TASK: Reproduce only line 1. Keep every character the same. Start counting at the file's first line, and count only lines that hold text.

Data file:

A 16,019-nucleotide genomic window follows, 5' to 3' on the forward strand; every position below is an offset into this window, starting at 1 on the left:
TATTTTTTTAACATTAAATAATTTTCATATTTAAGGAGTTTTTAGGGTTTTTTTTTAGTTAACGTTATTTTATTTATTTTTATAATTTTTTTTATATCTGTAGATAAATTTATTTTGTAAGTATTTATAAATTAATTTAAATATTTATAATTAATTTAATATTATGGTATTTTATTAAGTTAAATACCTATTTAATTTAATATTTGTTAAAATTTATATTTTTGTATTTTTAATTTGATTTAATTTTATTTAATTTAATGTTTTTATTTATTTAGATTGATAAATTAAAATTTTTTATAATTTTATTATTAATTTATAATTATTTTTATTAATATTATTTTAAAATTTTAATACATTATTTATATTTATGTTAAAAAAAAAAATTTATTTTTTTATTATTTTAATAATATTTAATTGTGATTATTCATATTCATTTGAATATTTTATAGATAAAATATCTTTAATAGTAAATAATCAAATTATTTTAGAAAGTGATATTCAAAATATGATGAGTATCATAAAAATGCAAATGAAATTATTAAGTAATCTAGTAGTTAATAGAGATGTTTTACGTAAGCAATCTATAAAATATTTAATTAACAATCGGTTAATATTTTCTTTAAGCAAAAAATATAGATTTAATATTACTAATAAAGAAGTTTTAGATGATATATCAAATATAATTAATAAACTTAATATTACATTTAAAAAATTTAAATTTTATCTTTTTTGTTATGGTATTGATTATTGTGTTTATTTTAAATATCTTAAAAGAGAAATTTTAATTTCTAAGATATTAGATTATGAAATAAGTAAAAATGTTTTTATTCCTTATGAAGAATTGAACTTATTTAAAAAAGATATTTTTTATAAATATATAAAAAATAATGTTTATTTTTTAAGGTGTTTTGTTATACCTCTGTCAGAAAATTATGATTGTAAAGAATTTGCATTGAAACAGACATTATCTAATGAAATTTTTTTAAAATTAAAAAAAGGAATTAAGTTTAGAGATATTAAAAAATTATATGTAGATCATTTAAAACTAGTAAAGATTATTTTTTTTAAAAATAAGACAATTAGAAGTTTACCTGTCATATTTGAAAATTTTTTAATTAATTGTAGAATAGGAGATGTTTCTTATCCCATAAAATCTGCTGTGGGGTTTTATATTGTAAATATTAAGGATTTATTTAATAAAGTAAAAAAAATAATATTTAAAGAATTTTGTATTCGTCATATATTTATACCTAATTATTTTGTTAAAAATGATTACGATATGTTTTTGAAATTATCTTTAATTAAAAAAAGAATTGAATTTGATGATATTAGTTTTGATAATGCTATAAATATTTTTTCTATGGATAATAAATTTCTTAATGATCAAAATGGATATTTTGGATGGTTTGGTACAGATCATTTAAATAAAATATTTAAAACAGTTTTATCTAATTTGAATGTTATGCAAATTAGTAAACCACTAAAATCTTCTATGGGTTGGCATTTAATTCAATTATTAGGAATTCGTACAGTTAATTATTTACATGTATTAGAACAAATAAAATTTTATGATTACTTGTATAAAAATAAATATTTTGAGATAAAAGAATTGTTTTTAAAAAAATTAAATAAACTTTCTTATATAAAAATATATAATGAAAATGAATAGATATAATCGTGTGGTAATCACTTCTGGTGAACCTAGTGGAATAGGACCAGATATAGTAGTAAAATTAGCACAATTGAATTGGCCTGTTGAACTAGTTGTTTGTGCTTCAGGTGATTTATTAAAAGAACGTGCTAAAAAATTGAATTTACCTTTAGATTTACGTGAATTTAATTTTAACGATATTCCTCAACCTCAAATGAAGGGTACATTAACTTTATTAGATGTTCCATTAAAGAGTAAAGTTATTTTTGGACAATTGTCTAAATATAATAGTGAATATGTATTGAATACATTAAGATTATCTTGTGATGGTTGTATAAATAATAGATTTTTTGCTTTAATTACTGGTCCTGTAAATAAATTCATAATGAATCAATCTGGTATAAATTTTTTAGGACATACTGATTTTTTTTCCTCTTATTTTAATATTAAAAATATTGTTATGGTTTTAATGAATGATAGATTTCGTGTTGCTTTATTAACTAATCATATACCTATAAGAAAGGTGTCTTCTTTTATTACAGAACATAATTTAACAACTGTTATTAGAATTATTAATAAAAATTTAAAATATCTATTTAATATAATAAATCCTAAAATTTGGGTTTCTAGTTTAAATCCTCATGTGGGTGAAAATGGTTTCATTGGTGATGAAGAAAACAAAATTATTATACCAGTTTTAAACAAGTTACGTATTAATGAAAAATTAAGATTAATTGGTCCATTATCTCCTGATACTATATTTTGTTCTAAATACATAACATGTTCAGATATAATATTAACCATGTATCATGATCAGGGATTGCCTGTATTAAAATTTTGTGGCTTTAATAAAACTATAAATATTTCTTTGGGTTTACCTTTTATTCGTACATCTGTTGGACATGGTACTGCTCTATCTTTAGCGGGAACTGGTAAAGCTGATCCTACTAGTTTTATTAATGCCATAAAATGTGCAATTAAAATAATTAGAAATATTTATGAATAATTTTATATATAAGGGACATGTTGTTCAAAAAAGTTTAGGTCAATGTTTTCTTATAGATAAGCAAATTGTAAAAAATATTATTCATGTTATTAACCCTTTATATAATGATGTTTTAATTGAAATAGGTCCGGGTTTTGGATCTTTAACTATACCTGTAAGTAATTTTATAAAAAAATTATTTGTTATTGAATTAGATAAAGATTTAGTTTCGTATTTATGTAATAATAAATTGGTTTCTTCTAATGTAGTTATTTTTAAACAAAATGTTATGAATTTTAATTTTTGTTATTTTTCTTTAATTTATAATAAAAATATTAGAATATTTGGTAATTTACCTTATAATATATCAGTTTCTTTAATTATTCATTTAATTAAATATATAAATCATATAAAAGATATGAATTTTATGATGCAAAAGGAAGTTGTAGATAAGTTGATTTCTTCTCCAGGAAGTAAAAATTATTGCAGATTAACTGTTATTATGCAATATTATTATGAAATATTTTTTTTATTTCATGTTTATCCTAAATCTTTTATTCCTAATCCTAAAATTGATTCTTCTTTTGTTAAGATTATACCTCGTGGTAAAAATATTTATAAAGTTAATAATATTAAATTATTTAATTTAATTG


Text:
A 16,019-nucleotide genomic window follows, 5' to 3' on the forward strand; every position below is an offset into this window, starting at 1 on the left: